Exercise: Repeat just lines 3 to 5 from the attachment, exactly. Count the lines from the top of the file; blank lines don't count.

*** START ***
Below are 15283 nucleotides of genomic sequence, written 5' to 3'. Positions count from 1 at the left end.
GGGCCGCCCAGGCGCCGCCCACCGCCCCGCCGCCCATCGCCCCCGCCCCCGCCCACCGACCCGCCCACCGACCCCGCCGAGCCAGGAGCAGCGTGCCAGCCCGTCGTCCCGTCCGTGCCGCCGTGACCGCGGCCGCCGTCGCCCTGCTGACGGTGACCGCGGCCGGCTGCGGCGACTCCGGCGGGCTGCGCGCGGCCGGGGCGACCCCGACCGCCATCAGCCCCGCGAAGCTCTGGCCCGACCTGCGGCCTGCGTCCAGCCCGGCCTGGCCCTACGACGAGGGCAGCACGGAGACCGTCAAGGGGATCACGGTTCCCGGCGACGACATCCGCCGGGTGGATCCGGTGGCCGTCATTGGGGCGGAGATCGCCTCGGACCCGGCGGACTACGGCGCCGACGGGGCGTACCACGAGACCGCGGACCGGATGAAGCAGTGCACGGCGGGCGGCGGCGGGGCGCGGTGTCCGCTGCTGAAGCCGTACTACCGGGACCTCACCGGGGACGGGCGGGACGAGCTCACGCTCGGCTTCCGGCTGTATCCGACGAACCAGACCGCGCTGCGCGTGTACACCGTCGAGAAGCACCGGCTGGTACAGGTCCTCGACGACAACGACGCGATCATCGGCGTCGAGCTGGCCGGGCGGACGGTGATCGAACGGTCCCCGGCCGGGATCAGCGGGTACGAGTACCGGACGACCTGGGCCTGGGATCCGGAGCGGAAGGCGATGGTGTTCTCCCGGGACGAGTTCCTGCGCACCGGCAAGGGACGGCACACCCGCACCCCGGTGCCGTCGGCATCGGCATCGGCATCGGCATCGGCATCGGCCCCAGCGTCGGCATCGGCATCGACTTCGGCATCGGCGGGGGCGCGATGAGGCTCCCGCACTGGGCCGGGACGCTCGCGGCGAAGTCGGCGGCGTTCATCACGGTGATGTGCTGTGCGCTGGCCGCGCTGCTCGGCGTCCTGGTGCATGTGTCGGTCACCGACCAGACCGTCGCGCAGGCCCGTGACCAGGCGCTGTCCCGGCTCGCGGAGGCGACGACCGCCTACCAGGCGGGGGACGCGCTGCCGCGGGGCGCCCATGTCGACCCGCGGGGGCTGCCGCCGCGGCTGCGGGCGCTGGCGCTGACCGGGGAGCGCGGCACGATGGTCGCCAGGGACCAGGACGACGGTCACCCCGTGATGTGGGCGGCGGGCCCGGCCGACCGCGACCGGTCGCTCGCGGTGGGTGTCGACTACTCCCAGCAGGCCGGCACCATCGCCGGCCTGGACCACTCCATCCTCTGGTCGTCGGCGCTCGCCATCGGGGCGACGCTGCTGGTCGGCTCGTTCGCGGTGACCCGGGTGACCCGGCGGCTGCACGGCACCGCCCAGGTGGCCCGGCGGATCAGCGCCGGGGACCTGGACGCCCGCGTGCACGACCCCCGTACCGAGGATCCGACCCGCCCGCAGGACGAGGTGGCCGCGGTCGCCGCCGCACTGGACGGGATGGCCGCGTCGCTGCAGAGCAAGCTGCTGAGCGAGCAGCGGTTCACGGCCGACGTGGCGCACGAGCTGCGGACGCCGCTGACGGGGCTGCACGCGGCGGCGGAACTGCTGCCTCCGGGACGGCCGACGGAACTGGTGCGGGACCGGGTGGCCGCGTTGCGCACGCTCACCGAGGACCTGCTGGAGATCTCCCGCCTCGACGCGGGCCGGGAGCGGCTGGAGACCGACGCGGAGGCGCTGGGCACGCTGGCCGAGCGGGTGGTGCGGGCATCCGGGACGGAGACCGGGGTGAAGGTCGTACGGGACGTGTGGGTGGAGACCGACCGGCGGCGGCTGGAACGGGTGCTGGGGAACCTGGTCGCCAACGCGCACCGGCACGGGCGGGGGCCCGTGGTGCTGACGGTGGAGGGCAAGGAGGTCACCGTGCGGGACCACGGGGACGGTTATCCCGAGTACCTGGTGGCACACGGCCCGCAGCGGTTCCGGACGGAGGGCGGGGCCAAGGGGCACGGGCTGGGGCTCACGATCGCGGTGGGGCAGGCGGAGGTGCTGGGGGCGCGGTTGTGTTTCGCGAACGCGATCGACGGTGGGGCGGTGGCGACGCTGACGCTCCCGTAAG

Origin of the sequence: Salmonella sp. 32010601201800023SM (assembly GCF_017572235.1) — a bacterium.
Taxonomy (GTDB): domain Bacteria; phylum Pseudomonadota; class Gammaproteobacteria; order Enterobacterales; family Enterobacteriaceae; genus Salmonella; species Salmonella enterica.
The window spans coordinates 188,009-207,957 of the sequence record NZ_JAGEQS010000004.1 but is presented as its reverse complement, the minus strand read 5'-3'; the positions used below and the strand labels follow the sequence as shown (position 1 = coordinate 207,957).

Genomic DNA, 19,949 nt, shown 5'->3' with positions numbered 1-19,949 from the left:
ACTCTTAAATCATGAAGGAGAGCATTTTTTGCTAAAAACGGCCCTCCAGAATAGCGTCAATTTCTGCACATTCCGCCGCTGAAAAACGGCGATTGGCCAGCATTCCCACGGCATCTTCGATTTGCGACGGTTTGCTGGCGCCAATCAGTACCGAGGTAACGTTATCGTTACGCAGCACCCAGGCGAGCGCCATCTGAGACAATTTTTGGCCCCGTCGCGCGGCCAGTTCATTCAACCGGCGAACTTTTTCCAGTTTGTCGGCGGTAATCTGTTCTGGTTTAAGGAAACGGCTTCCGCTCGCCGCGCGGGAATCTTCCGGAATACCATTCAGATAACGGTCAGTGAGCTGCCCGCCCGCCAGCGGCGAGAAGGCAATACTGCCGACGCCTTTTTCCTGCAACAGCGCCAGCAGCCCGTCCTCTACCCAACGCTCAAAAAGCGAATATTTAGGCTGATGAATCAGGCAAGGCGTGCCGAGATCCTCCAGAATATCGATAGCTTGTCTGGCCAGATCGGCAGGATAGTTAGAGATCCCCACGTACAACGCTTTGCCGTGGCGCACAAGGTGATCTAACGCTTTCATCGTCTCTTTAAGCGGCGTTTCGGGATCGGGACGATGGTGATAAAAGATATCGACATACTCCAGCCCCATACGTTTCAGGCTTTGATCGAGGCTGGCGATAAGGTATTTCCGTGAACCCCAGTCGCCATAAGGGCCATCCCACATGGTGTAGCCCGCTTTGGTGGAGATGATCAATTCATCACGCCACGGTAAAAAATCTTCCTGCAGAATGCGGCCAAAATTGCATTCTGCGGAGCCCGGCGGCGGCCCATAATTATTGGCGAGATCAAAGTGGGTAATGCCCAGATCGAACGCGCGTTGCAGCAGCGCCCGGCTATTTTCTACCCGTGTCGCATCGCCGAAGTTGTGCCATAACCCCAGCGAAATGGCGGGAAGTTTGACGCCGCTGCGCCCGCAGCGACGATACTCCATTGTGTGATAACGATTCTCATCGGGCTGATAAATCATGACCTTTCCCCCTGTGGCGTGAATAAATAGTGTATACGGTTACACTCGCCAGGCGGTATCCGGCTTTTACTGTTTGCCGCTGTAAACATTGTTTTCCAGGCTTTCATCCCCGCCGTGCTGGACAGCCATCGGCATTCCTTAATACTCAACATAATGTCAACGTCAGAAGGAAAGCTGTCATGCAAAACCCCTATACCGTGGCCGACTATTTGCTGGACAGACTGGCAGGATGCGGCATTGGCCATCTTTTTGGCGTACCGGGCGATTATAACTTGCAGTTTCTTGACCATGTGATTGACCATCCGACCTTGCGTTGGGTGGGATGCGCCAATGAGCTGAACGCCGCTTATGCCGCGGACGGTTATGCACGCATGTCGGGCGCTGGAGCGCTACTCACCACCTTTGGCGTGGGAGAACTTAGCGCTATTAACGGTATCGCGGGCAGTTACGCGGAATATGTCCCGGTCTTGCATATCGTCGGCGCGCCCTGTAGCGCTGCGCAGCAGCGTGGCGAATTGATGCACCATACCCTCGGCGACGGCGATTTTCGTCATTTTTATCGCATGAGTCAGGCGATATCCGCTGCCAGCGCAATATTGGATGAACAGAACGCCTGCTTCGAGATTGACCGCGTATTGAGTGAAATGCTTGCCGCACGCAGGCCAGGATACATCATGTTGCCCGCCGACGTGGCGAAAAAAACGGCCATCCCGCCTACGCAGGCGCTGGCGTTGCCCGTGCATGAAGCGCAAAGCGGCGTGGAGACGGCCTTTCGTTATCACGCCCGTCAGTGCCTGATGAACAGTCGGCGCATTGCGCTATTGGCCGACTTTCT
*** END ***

Origin of the sequence: Salmonella sp. 32010601201800023SM (assembly GCF_017572235.1) — a bacterium.
Taxonomy (GTDB): domain Bacteria; phylum Pseudomonadota; class Gammaproteobacteria; order Enterobacterales; family Enterobacteriaceae; genus Salmonella; species Salmonella enterica.
The window spans coordinates 188,009-207,957 of the sequence record NZ_JAGEQS010000004.1 but is presented as its reverse complement, the minus strand read 5'-3'; the positions used below and the strand labels follow the sequence as shown (position 1 = coordinate 207,957).